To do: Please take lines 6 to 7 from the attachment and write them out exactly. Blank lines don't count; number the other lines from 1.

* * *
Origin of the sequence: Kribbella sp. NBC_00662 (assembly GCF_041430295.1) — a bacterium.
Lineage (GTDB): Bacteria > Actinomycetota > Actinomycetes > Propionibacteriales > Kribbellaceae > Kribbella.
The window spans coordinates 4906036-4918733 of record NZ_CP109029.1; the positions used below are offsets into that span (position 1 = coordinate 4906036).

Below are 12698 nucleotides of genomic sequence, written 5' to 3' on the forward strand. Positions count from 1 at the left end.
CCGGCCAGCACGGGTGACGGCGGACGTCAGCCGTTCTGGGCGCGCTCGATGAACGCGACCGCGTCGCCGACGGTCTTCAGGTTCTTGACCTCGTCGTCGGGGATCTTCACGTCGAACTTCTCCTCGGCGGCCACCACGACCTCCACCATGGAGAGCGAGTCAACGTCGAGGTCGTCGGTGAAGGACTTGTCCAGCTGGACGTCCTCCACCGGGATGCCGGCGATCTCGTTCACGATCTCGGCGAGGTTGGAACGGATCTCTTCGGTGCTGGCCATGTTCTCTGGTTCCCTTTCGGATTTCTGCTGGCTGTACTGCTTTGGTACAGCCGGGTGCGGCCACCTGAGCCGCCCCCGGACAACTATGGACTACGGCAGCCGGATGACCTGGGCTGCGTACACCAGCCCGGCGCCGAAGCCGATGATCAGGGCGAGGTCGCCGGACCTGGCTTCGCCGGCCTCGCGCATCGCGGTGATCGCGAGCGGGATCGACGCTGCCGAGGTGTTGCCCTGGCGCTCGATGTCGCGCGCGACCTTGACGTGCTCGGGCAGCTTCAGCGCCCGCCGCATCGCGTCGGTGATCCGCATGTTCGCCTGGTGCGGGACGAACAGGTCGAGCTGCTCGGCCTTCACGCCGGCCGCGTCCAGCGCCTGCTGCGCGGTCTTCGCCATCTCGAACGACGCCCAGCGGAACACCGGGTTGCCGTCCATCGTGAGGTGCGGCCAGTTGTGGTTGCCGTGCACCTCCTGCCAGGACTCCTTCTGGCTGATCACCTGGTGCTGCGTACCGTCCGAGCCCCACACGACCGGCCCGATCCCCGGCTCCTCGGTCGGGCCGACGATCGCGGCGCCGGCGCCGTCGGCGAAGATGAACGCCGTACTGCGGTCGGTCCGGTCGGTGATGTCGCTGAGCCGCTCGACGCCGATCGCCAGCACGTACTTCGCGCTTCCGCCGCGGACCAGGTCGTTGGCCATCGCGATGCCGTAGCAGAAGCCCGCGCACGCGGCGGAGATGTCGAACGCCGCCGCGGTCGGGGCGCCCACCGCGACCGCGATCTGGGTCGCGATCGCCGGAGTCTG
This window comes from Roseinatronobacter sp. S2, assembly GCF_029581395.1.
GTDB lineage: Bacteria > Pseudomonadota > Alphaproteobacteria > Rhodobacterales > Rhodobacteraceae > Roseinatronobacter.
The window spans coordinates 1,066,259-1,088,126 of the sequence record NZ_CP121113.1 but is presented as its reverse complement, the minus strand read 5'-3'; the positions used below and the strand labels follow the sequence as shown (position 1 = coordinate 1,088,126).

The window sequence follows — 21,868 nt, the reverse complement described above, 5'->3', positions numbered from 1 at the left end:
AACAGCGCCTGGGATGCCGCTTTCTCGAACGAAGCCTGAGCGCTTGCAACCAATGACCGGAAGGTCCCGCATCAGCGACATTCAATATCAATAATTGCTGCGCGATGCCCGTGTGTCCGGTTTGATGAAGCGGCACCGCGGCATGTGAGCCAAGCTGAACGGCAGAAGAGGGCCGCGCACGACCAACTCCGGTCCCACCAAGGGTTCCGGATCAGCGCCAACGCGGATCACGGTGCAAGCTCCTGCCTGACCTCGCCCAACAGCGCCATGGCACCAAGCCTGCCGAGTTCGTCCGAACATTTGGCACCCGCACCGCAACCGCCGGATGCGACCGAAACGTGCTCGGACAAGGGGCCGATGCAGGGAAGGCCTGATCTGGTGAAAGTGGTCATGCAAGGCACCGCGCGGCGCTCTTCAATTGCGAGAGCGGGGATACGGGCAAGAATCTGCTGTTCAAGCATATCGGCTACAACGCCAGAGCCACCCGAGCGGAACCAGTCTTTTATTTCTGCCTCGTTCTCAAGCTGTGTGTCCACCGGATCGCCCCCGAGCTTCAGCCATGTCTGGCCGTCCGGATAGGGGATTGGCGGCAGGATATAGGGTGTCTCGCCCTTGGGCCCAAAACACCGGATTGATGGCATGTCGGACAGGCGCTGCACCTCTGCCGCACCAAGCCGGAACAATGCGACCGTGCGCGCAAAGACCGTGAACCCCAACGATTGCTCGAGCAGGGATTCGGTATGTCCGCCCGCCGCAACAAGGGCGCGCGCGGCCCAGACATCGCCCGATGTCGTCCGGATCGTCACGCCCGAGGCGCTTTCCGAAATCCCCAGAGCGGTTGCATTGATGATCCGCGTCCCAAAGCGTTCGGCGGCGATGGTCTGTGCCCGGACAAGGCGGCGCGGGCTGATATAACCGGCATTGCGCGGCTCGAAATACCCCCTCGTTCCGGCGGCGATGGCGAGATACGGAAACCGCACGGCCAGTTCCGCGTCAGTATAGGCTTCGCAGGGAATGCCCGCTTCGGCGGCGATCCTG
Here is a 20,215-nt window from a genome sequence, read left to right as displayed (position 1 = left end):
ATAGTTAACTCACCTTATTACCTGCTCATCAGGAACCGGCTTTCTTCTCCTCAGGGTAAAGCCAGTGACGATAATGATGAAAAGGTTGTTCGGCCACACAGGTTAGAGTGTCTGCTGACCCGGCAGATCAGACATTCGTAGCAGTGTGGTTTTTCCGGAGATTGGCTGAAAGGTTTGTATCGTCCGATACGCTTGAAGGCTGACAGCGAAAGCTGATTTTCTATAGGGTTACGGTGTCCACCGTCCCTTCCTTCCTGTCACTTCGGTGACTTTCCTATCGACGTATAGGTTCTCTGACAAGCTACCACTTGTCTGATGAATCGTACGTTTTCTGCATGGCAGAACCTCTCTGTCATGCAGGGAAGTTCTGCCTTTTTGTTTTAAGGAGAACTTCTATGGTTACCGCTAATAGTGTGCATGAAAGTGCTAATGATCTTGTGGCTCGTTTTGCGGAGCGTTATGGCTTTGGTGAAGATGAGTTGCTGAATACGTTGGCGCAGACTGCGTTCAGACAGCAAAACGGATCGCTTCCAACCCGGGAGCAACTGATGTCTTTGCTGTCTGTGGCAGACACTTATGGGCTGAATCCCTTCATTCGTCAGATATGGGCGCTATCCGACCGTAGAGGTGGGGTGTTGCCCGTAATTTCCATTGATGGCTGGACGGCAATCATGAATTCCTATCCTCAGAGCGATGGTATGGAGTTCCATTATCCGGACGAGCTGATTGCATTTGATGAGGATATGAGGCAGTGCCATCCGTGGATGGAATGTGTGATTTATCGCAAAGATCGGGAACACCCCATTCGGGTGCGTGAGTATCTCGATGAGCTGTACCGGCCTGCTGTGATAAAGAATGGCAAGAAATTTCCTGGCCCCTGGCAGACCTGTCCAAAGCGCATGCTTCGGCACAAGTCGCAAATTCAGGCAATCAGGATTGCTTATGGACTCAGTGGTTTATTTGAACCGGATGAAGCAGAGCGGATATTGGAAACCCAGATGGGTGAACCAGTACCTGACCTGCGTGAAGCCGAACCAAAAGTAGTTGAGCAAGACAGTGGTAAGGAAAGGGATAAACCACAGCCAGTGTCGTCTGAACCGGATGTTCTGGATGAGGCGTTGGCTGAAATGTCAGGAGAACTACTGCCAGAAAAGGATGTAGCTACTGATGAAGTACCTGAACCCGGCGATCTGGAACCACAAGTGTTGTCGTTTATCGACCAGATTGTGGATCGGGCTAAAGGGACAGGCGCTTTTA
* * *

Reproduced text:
This window comes from Roseinatronobacter sp. S2, assembly GCF_029581395.1.
GTDB lineage: Bacteria > Pseudomonadota > Alphaproteobacteria > Rhodobacterales > Rhodobacteraceae > Roseinatronobacter.